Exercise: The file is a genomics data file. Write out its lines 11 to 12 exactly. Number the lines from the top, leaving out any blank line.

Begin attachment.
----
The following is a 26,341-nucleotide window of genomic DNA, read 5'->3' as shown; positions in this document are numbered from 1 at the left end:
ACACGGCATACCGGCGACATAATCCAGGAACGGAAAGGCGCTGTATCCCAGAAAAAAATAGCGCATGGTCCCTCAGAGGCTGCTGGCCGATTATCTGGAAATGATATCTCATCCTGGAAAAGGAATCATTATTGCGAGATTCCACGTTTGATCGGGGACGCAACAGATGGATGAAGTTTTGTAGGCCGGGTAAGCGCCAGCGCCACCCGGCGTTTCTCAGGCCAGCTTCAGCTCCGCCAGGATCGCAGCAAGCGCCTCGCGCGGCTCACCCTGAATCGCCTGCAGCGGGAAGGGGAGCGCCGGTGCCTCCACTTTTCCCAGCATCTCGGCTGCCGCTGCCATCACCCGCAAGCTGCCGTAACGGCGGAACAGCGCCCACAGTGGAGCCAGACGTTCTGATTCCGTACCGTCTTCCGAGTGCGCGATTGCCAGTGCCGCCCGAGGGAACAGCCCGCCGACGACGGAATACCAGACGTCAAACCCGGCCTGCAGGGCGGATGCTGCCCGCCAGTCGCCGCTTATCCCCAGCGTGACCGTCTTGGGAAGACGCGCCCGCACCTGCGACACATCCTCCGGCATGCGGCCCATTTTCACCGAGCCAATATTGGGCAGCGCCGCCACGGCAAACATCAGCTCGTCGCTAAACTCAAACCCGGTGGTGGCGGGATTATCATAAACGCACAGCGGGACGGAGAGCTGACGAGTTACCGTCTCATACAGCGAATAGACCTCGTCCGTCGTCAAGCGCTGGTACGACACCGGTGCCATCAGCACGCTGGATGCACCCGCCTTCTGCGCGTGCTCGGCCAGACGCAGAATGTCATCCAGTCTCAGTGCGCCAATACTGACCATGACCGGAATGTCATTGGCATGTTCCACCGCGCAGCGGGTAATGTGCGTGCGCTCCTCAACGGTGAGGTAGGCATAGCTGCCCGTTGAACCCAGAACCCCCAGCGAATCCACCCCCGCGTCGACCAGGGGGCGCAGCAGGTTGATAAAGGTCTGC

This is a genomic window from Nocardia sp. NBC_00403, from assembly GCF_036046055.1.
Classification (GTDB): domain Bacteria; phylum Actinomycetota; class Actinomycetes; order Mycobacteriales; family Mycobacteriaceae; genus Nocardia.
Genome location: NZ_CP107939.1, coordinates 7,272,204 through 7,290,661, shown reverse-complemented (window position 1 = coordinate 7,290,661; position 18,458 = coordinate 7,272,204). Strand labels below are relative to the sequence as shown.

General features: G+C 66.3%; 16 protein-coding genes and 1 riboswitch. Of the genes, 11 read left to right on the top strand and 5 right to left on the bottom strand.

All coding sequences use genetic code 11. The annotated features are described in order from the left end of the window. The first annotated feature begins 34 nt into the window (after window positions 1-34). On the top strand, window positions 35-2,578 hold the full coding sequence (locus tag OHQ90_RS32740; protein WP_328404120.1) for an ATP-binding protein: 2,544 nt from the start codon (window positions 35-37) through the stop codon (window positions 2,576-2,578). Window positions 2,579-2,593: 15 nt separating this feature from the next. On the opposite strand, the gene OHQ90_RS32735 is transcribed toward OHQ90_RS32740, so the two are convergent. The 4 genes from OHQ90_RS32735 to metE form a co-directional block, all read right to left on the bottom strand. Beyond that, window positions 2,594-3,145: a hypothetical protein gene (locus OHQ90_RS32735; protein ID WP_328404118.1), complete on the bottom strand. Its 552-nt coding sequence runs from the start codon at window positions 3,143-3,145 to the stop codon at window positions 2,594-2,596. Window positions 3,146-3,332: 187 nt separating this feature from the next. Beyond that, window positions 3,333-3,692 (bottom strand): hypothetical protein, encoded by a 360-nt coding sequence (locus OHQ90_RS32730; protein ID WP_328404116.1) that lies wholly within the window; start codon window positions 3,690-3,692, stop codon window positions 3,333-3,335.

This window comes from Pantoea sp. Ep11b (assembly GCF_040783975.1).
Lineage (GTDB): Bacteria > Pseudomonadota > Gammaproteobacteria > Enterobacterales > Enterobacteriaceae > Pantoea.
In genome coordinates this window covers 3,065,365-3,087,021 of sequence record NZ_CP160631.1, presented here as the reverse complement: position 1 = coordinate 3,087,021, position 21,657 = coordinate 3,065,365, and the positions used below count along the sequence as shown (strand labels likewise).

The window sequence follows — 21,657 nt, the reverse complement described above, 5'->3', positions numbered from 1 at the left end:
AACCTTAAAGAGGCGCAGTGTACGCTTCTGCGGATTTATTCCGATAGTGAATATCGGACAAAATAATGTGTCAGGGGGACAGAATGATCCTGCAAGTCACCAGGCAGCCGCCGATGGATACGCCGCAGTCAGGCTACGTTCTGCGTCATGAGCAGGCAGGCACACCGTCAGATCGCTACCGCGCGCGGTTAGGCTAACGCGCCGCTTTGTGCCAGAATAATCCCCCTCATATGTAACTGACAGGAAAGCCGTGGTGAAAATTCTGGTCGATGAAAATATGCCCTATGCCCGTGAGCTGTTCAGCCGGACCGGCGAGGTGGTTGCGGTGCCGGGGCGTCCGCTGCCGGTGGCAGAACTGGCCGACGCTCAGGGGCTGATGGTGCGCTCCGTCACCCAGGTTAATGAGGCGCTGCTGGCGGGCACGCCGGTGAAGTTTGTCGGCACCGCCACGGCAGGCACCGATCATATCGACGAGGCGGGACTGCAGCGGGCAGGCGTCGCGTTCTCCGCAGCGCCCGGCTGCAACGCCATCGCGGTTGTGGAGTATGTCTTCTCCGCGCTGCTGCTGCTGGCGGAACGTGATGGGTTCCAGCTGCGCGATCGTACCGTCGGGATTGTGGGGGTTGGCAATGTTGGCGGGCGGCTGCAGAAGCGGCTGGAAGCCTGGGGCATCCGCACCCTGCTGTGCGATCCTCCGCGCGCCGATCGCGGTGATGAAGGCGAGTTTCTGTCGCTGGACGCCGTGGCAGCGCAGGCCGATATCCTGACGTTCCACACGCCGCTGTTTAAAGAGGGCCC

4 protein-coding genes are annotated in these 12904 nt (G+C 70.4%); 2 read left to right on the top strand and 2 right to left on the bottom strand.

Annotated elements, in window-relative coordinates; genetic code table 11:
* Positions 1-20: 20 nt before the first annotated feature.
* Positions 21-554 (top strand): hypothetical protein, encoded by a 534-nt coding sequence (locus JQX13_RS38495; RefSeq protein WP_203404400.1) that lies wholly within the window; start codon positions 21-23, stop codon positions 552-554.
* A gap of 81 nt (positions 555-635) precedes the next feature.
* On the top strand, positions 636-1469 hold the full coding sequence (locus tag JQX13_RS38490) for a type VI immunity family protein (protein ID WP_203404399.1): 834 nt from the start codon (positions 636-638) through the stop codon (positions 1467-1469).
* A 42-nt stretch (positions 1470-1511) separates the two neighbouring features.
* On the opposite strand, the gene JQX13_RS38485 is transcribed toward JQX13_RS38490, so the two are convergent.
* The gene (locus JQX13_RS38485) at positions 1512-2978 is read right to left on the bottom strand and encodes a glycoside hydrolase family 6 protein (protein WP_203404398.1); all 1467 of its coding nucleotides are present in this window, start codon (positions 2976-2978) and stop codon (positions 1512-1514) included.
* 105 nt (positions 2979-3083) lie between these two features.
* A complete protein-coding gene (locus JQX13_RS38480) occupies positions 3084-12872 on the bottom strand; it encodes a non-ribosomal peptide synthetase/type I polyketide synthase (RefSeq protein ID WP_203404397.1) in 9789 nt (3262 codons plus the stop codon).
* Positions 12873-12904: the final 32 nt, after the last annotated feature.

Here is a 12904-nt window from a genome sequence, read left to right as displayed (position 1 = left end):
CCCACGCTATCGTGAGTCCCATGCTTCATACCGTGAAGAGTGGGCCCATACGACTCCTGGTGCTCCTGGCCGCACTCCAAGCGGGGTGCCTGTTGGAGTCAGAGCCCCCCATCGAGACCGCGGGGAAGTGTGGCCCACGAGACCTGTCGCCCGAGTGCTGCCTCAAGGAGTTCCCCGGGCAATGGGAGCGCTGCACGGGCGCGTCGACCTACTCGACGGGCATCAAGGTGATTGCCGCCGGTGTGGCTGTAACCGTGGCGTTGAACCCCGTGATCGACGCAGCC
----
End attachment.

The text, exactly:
The window sequence follows — 21,657 nt, the reverse complement described above, 5'->3', positions numbered from 1 at the left end:
AACCTTAAAGAGGCGCAGTGTACGCTTCTGCGGATTTATTCCGATAGTGAATATCGGACAAAATAATGTGTCAGGGGGACAGAATGATCCTGCAAGTCACCAGGCAGCCGCCGATGGATACGCCGCAGTCAGGCTACGTTCTGCGTCATGAGCAGGCAGGCACACCGTCAGATCGCTACCGCGCGCGGTTAGGCTAACGCGCCGCTTTGTGCCAGAATAATCCCCCTCATATGTAACTGACAGGAAAGCCGTGGTGAAAATTCTGGTCGATGAAAATATGCCCTATGCCCGTGAGCTGTTCAGCCGGACCGGCGAGGTGGTTGCGGTGCCGGGGCGTCCGCTGCCGGTGGCAGAACTGGCCGACGCTCAGGGGCTGATGGTGCGCTCCGTCACCCAGGTTAATGAGGCGCTGCTGGCGGGCACGCCGGTGAAGTTTGTCGGCACCGCCACGGCAGGCACCGATCATATCGACGAGGCGGGACTGCAGCGGGCAGGCGTCGCGTTCTCCGCAGCGCCCGGCTGCAACGCCATCGCGGTTGTGGAGTATGTCTTCTCCGCGCTGCTGCTGCTGGCGGAACGTGATGGGTTCCAGCTGCGCGATCGTACCGTCGGGATTGTGGGGGTTGGCAATGTTGGCGGGCGGCTGCAGAAGCGGCTGGAAGCCTGGGGCATCCGCACCCTGCTGTGCGATCCTCCGCGCGCCGATCGCGGTGATGAAGGCGAGTTTCTGTCGCTGGACGCCGTGGCAGCGCAGGCCGATATCCTGACGTTCCACACGCCGCTGTTTAAAGAGGGCCC